Letting housing association tenants buy their homes at a discount will be disastrous for rural communities, according to a leading academic.
Government plans to extend the “right to buy” will make an existing housing shortage worse, said Professor Mark Shucksmith, Director of the Newcastle University Institute for Social Renewal.
And the problem will be particularly bad in rural areas – where house prices are highest, he said.
But the policy was welcomed by North East MP Anne-Marie Trevelyan, Conservative MP for Berwick, who said funds raised from the sell-off would be used to allow councils and housing associations to build more homes.
It comes as a senior civil servant criticised the policy, which was one of the Conservative Party’s flagship manifesto promises during the general election campaign.
The Government is to extend the right to buy their home at a discount, which currently applies to council tenants, to 1.3 million housing association tenants.
But Lord Kerslake, the former head of the civil service who was the most senior official at the Department of Communities and Local Government until February, has warned that the plan will do nothing to address the housing shortage.
He said: “I think it’s wrong in principle and wrong in practice, and it won’t help tackle the urgent need to build more housing and more affordable housing in this country.”
Under the Conservative plans, 1.3 million tenants in housing association homes in England will be able to buy their properties at discounts of £77,000, or up to £104,000 in London.
Ministers say housing associations will be compensated with money raised by forcing local authorities to sell off their most expensive housing stock as it becomes vacant, ensuring that the affordable properties which are sold are replaced.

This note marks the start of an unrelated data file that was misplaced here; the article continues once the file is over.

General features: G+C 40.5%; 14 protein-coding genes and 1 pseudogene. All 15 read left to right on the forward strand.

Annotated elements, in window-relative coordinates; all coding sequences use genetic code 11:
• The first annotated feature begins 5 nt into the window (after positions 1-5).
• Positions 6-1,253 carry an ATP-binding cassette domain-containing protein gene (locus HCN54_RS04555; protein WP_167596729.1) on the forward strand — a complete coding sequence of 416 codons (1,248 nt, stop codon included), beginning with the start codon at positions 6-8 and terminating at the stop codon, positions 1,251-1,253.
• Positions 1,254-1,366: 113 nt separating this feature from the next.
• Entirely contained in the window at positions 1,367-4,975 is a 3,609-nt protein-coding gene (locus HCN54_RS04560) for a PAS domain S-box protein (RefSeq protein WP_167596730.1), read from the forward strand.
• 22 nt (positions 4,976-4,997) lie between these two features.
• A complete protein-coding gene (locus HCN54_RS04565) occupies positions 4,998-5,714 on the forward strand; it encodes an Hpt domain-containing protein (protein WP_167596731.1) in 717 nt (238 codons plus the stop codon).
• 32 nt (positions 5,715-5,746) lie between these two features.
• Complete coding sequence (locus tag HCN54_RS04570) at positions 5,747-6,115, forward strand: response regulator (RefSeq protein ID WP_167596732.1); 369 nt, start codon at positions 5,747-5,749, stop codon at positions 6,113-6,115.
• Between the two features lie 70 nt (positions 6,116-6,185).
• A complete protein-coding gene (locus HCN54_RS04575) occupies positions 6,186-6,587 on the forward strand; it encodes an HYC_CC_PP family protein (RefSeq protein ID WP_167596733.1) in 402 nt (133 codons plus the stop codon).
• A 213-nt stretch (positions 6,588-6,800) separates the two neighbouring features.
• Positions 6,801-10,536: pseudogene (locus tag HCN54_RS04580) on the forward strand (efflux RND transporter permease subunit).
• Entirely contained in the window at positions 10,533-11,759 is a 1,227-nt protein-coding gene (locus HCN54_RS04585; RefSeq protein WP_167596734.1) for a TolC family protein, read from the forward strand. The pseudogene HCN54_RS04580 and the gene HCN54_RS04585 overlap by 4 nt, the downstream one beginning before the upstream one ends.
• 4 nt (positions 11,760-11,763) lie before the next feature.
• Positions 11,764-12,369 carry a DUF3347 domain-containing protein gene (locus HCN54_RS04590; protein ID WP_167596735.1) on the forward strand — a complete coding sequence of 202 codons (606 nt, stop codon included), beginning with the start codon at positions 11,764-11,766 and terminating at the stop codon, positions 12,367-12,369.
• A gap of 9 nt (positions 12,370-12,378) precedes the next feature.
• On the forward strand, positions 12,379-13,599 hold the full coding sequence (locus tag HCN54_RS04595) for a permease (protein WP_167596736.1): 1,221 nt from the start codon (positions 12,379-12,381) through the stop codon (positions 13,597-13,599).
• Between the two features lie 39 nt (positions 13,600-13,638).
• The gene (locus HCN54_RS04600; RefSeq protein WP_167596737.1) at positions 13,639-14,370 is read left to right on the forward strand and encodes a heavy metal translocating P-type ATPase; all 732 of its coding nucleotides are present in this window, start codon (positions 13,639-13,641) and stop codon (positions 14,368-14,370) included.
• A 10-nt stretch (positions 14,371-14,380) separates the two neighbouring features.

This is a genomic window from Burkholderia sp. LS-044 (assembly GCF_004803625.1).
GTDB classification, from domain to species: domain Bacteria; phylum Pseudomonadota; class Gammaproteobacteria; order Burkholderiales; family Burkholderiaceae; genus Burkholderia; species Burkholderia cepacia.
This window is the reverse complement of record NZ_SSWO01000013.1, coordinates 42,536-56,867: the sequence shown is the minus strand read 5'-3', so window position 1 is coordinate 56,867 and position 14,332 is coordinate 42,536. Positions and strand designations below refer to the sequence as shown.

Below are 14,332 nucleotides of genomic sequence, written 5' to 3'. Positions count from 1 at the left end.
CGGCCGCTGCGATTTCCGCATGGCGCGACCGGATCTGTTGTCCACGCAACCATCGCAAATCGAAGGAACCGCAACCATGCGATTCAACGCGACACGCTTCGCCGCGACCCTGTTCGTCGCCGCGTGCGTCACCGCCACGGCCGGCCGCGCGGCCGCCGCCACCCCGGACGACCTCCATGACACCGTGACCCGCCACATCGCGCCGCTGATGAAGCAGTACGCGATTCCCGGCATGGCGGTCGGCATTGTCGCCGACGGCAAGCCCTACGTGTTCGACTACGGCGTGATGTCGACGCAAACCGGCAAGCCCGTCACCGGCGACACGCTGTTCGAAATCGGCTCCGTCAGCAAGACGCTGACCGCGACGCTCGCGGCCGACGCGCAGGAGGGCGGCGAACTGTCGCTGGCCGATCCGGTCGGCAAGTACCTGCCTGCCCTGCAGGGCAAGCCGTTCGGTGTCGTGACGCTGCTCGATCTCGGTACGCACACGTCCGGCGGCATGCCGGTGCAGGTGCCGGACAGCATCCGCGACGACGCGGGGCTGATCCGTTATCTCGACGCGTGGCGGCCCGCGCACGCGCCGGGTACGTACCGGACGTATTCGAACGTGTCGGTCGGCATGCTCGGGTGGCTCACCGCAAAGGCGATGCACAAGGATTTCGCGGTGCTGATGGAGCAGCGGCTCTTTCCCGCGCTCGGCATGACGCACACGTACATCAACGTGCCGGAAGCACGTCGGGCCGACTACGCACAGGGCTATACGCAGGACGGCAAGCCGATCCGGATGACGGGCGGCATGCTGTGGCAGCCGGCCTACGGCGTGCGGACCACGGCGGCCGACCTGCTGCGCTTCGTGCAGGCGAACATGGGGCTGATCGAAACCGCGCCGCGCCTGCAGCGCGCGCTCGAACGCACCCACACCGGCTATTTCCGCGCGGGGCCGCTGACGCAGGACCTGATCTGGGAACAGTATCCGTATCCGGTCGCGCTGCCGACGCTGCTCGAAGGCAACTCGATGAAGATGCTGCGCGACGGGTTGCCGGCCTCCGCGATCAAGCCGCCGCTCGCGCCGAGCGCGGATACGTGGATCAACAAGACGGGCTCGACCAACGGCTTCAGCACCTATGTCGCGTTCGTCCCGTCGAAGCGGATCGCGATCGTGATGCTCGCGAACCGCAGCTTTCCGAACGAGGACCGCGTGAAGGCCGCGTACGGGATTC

However the proposals have been widely criticised by housing associations, with many threatening to sue the Government if they are forced to sell.
Prof Shucksmith said:
“There is already a shortage of affordable housing, especially in rural areas where there is little social housing.
“Rural house prices are on average 26 per cent higher than in urban areas, and the ratio of house prices to local earnings is even worse.
“Disposing of housing association stock, at great cost to the taxpayer, will make the impact on rural communities much more serious.
“We are already seeing those on low and medium incomes, and especially young people, priced out of small towns and villages across the UK. With housing association properties sold off, and unlikely to be replaced in any substantial quantities, the wealth divide in rural communities will deepen even further.”
And he said the policy would hurt employers, by driving the staff they need out of rural areas.
“With rural areas becoming increasingly socially exclusive, local businesses – from farms and shops to accountants and software developers – will find it even harder to attract the young, skilled, ambitious people they need.”
Source – Newcastle Evening Chronicle, 03 Jun 2015